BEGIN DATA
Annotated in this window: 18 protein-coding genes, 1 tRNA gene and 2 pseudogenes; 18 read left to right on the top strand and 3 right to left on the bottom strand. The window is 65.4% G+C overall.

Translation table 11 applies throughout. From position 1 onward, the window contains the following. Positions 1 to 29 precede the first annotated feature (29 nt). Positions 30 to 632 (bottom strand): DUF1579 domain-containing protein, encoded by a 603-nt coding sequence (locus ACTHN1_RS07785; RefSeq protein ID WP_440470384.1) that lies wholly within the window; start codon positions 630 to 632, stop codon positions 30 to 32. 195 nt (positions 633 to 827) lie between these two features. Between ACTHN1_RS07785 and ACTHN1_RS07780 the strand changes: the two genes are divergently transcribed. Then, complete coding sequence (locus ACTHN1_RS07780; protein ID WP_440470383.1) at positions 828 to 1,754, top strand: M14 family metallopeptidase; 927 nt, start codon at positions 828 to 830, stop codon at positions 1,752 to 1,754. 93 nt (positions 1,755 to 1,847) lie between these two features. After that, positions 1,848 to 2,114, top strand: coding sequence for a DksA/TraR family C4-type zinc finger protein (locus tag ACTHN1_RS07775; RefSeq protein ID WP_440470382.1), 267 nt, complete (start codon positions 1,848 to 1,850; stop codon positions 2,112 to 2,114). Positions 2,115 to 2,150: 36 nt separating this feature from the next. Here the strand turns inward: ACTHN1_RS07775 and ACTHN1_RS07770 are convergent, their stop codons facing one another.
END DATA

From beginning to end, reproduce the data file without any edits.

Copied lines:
Annotated in this window: 18 protein-coding genes, 1 tRNA gene and 2 pseudogenes; 18 read left to right on the top strand and 3 right to left on the bottom strand. The window is 65.4% G+C overall.

Translation table 11 applies throughout. From position 1 onward, the window contains the following. Positions 1 to 29 precede the first annotated feature (29 nt). Positions 30 to 632 (bottom strand): DUF1579 domain-containing protein, encoded by a 603-nt coding sequence (locus ACTHN1_RS07785; RefSeq protein ID WP_440470384.1) that lies wholly within the window; start codon positions 630 to 632, stop codon positions 30 to 32. 195 nt (positions 633 to 827) lie between these two features. Between ACTHN1_RS07785 and ACTHN1_RS07780 the strand changes: the two genes are divergently transcribed. Then, complete coding sequence (locus ACTHN1_RS07780; protein ID WP_440470383.1) at positions 828 to 1,754, top strand: M14 family metallopeptidase; 927 nt, start codon at positions 828 to 830, stop codon at positions 1,752 to 1,754. 93 nt (positions 1,755 to 1,847) lie between these two features. After that, positions 1,848 to 2,114, top strand: coding sequence for a DksA/TraR family C4-type zinc finger protein (locus tag ACTHN1_RS07775; RefSeq protein ID WP_440470382.1), 267 nt, complete (start codon positions 1,848 to 1,850; stop codon positions 2,112 to 2,114). Positions 2,115 to 2,150: 36 nt separating this feature from the next. Here the strand turns inward: ACTHN1_RS07775 and ACTHN1_RS07770 are convergent, their stop codons facing one another.